Friday, December 18, 2020

Deep Learning From Java and Scala

Deep learning has been dominated by Python for years. It has been much harder to do deep learning on the JVM, but recently there has been some improvements. Here is a brief comparison of popular options going into 2021.

  • Deeplearning4j
  • DJL, Deep Java Library
  • MXLib Java and Scala bindings
  • PyTorch Java bindings
  • TensorFlow Java bindings
  • TensorFlow Scala

Bindings and Portability

Python is great for data exploration and for building models. Direct JVM access to deep learning is great for development and deployment to servers or Spark. It is easier than setting up a Python micro service.

Only Deeplearning4j is native to JVM, the others are wrappers to C++ code. Java binding to C++ or Fortran code is less portable than normal Java code. A big issue with these libraries is how well they package up the C++ library for use from Java. Do they have pre-compiled jar files for your platform, or do you need to run install scripts? Are these install scripts well documented and maintained.


GitHub Stars: 12k

Deeplearning4j is the only native Java deep learning library, giving it a concept and portability advantage. It is a little verbose as Java often is.

Active and popular but less popular than the domineering PyTorch and TensorFlow.

DJL, Deep Java Library

Sponsor: Amazon

GitHub Stars: 1.5k

DJL is a new and very active. It wraps other libraries MXLib, ONNX, PyTorch and TensorFlow. It has good documentation.

DJL has a very high abstraction level. DJL can load models from a model zoo from different underlying libraries. If you just want to take some trained model and run it in production, you can pick and choose models written for different libraries from the same code. 

On the other hand, if you are training your model, then having an extra abstraction layer around classes makes it harder to build and train a model.

DJL object detection using model zoo

MXLib Java and Scala Bindings

Sponsors: Amazon and Microsoft

GitHub Stars: 19k

MXLib supports a lot of languages and there is good documentation for each of them.

Active and popular but less popular than the domineering PyTorch and TensorFlow.


PyTorch Java Bindings

Sponsor: Facebook

GitHub Stars: 50k

PyTorch is the second most popular deep learning framework. It has changed less than TensorFlow. It represents models as a dynamic computation graph, which is easy to program especially for complex dynamic models.

PyTorch Java bindings is part of PyTorch, the install is platform specific and requires several steps. It has an example project, but doesn't seem very active. There is quite a bit of documentation about Android Java development.

TensorFlow Java Bindings

Sponsor: Google

GitHub Stars: 152k

TensorFlow is the most popular deep learning framework with a giant ecosystem. TensorFlow v1.x had a steep learning curve. It has gone through many changes, making it a moving target for Python / Java programmers.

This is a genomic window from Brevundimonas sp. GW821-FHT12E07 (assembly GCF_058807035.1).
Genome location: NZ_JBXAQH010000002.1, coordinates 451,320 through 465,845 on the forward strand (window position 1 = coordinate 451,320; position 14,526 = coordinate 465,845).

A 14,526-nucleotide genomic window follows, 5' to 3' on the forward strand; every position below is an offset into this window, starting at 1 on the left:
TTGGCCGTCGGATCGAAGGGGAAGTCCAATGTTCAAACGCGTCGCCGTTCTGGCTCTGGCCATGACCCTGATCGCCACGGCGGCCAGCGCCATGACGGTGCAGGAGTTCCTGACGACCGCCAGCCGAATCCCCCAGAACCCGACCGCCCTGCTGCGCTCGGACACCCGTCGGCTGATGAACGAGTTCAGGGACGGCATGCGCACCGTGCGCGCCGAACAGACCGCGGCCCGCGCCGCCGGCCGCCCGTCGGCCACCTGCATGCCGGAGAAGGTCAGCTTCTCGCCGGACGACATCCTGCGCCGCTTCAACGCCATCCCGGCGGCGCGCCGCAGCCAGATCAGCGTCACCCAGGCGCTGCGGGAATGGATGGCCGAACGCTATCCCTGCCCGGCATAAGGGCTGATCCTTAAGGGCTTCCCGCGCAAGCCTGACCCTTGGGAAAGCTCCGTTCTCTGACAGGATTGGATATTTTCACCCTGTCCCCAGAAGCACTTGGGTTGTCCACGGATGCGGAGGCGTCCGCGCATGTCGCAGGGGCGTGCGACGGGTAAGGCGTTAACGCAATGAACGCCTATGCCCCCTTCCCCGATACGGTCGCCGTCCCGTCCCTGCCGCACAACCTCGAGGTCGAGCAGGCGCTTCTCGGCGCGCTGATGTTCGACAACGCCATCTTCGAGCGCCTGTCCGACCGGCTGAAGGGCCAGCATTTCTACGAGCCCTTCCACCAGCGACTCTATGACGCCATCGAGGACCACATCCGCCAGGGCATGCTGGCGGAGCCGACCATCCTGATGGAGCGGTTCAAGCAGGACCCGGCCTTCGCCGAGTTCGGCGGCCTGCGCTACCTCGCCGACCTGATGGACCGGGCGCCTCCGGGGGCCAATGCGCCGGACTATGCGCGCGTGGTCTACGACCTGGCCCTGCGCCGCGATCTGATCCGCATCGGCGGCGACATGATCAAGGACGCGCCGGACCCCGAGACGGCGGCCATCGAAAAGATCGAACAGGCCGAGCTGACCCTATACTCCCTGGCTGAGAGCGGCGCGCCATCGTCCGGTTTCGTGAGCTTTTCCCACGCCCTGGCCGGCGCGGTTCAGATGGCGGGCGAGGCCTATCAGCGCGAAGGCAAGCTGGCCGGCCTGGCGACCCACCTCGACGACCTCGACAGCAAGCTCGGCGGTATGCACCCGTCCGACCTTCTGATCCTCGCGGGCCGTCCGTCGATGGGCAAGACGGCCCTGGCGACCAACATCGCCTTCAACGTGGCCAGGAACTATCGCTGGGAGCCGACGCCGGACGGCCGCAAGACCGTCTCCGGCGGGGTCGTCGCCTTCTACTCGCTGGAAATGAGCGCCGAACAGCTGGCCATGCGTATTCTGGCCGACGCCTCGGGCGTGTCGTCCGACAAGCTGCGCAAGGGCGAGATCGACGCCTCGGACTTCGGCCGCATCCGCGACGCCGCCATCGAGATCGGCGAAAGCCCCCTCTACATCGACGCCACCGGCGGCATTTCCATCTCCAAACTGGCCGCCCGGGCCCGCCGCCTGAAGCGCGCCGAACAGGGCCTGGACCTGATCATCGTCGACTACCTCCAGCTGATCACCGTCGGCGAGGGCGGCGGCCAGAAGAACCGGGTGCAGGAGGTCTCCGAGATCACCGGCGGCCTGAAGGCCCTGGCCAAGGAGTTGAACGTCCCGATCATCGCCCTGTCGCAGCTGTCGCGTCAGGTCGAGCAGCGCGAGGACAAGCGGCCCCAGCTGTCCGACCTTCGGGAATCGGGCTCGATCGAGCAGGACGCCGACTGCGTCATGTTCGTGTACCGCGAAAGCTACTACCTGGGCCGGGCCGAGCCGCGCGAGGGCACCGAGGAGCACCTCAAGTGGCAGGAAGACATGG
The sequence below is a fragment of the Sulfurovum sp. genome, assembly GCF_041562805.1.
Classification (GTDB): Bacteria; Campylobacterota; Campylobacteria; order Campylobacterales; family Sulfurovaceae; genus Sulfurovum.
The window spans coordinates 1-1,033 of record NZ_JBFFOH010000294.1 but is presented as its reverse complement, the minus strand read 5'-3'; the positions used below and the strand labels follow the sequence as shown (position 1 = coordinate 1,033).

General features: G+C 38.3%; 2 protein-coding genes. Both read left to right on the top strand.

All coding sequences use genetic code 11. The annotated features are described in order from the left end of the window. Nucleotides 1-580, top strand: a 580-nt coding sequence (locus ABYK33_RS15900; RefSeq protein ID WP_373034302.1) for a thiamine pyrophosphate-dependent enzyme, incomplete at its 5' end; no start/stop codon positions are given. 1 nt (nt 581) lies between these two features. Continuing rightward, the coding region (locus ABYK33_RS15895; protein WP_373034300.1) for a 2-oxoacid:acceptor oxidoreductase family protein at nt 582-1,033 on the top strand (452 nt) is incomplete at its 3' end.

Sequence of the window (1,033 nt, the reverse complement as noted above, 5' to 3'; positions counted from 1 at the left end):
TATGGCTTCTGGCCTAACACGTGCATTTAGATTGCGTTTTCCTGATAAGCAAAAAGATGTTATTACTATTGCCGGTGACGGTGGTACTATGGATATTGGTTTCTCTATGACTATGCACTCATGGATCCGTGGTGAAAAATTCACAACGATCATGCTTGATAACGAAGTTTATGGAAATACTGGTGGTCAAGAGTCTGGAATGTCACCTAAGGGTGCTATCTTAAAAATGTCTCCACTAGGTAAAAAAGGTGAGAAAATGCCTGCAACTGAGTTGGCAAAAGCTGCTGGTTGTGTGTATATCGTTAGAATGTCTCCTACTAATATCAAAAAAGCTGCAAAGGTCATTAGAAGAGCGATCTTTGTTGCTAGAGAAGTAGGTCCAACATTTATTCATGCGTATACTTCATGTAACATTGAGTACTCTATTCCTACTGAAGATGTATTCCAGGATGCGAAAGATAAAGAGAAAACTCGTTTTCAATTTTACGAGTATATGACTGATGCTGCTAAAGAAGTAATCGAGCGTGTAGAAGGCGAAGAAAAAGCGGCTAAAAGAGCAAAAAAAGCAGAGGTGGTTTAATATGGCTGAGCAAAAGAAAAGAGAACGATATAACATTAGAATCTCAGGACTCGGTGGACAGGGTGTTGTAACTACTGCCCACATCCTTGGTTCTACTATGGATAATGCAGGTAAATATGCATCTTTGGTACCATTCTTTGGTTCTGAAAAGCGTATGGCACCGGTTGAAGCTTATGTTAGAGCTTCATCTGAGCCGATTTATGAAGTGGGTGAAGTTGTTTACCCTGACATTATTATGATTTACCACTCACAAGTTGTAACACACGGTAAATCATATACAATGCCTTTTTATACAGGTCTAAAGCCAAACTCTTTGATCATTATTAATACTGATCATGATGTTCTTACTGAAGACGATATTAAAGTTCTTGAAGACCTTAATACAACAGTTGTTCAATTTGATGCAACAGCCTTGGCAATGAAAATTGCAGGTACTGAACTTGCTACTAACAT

TensorFlow Java is part of TensorFlow project. It has dependencies for Linux, macOS and Windows packaged up in jar file and installs cleanly on those platforms. It is unclear how popular it is; a lot of the documentation is referring to legacy Java bindings and there is little documentation about new Java bindings, that only has 0.2k GitHub stars.

Understanding TensorFlow's architecture with graphs and sessions is important for Java bindings. Here is a lecture explaining it.

TensorFlow Scala 

GitHub Stars: 0.8k

TensorFlow Scala is a low-level idiomatic wrapper around TensorFlow. It has a lot of high-quality Scala code and is actively developed. 

TensorFlow represents its computation graph with Protobuf. This makes it more language agnostic.  TensorFlow Scala has idiomatic abstraction around that.

TensorFlow Scala code is keeping up with TensorFlow version. There are precompiled binary jar files for Linux, Mac and Windows. Documentation is sparse so be prepared to read source code.


There have been big improvements to deep learning from JVM languages like Java, Kotlin and Scala, but the quality is substantially below C++ / Python versions. The documentation is still spotty, and bindings are often behind C++ / Python libraries. But the binding should be good enough to run ML in production code.

Test / Starter Projects

Here are the Scala test projects I used to check if the bindings were working and cross platform. It took some experimenting to get these to work.

DJL, Deep Java Library

Object detection calling TensorFlow model zoo threw exception.

PyTorch Java bindings

TensorFlow Java bindings

Java bindings are using Java generics that are pretty different from Scala generics.

TensorFlow Scala


Apologies for omissions and open to corrections.